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              The AMP-activated protein kinase pathway--new players upstream and downstream.

              The AMP-activated protein kinase (AMPK) cascade is a sensor of cellular energy status. Whenever the cellular ATP:ADP ratio falls, owing to a stress that inhibits ATP production or increases ATP consumption, this is amplified by adenylate kinase into a much larger increase in the AMP:ATP ratio. AMP activates the system by binding to two tandem domains on the gamma subunits of AMPK, and this is antagonized by high concentrations of ATP. AMP binding causes activation by a sensitive mechanism involving phosphorylation of AMPK by the tumour suppressor LKB1. Once activated, AMPK switches on catabolic pathways that generate ATP while switching off ATP-consuming processes. As well as acting at the level of the individual cell, the system also regulates food intake and energy expenditure at the whole body level, in particular by mediating the effects of hormones and cytokines such as leptin, adiponectin and ghrelin. A particularly interesting downstream target recently identified is TSC2 (tuberin). The LKB1-->AMPK-->TSC2 pathway negatively regulates the target of rapamycin (TOR), and this appears to be responsible for limiting protein synthesis and cell growth, and protecting against apoptosis, during cellular stresses such as glucose starvation.

                Author and article information

                [a ]Department of Anatomy, Korea University College of Medicine Seoul, South Korea
                [b ]Department of Internal Medicine, Yonsei University Wonju College of Medicine Wonju, South Korea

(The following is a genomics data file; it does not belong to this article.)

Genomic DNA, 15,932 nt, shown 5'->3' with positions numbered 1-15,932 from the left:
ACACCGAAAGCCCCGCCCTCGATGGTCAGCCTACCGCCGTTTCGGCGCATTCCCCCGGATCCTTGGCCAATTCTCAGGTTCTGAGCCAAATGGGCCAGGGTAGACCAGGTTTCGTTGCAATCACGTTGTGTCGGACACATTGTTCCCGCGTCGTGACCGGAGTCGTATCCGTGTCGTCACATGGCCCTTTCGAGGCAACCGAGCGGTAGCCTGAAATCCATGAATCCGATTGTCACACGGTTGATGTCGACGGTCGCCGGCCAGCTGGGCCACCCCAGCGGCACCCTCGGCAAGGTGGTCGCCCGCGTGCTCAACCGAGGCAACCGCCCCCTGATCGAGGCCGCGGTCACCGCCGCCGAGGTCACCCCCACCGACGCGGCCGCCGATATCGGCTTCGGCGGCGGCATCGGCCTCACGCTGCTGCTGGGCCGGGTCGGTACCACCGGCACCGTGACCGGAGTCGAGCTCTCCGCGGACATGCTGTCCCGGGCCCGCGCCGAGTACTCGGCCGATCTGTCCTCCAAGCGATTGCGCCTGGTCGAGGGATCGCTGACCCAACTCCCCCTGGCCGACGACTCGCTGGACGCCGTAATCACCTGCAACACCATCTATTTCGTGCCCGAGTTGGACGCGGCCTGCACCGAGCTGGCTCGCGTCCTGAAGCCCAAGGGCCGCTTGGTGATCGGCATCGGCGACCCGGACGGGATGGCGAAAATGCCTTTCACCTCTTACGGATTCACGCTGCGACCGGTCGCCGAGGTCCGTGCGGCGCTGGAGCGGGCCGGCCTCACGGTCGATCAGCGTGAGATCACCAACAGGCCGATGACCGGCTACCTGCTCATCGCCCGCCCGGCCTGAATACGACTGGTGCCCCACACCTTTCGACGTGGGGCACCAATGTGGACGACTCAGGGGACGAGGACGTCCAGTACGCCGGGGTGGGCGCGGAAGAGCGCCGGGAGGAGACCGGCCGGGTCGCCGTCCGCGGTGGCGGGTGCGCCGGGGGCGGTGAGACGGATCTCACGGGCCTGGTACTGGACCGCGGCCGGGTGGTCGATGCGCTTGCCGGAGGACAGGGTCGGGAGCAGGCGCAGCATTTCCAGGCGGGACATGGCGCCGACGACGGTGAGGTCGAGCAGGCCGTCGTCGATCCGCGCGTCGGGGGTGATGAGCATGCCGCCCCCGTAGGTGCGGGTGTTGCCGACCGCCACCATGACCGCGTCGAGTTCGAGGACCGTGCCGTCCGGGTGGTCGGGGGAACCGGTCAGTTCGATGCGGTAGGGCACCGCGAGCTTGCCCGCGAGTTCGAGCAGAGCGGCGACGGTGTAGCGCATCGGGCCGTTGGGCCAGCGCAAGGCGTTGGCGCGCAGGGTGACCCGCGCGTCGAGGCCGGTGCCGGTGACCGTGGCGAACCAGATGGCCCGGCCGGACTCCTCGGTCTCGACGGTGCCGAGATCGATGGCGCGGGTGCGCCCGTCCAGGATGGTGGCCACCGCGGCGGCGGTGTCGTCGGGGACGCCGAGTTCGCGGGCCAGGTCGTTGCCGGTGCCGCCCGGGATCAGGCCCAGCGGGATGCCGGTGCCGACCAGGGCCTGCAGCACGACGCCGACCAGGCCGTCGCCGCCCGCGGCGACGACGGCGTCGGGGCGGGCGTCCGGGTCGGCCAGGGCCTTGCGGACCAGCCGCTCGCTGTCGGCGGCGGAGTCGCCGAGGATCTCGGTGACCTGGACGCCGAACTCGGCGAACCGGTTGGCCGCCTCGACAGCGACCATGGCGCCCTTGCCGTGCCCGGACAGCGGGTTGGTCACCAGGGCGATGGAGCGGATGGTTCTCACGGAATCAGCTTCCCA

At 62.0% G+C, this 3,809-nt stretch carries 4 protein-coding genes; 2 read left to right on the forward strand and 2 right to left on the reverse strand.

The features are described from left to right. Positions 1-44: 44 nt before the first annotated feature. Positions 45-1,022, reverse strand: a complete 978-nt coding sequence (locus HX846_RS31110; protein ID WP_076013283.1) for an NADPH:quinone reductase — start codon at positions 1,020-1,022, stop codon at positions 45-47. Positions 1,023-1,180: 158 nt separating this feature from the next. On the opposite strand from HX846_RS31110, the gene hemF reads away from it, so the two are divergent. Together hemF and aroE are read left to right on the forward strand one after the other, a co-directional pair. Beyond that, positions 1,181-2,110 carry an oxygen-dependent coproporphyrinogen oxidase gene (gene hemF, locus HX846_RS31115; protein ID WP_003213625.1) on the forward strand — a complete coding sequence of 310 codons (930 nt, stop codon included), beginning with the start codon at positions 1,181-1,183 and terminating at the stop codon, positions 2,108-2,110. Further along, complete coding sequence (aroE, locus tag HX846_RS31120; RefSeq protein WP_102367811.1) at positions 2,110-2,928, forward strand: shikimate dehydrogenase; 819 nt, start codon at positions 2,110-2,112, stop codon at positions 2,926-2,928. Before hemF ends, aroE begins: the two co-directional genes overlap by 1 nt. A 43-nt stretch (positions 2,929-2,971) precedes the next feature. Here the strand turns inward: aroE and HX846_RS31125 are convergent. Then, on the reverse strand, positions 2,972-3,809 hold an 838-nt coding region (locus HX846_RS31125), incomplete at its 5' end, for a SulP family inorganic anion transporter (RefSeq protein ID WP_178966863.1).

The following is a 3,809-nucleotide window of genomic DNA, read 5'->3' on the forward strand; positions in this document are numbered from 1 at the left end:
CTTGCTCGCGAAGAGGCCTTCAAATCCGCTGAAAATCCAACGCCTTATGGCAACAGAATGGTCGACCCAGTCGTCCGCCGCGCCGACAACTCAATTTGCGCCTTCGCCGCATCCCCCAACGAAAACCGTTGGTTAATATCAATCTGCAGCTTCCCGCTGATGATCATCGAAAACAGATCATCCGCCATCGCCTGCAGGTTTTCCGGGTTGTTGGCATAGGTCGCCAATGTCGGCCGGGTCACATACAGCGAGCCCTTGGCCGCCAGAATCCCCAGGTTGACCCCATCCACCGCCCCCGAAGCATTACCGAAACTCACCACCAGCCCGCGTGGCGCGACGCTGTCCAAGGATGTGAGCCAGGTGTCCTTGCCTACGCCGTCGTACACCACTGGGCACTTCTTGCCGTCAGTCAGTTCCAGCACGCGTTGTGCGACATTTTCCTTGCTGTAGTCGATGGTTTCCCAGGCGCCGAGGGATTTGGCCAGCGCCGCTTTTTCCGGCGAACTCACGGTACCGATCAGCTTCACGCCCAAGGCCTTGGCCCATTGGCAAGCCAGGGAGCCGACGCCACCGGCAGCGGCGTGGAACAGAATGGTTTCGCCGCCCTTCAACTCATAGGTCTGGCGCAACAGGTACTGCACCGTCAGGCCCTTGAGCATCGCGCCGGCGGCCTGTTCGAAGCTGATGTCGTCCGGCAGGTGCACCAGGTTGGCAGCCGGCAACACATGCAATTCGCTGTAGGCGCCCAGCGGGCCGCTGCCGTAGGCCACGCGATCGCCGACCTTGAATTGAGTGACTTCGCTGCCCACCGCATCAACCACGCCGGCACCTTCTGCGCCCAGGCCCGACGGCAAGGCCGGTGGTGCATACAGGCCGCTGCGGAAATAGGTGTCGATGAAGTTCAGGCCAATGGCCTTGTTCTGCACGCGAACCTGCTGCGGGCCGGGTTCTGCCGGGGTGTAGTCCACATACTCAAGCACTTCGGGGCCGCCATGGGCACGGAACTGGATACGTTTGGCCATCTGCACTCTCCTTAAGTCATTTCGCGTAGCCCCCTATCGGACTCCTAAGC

[c ]Seoul Science High School Seoul, South Korea
                Author notes
                Correspondence to: Hyeon Soo KIM, Department of Anatomy, Korea University College of Medicine, Seoul 136-701, Korea., Tel.: 82-2-920-6151, Fax: 82-2-929-5696, E-mail: anatomykim@
                J Cell Mol Med
                J. Cell. Mol. Med
                Journal of Cellular and Molecular Medicine
                BlackWell Publishing Ltd (Oxford, UK )
                March 2015
                12 January 2015
                : 19
                : 3
                : 620-629
                © 2015 The Authors. Journal of Cellular and Molecular Medicine published by John Wiley & Sons Ltd and Foundation for Cellular and Molecular Medicine.

                This is an open access article under the terms of the Creative Commons Attribution License, which permits use, distribution and reproduction in any medium, provided the original work is properly cited.

                Original Articles

                Molecular medicine

                glucose uptake, metabolism, dehydrozingerone, curcumin analogue, ampk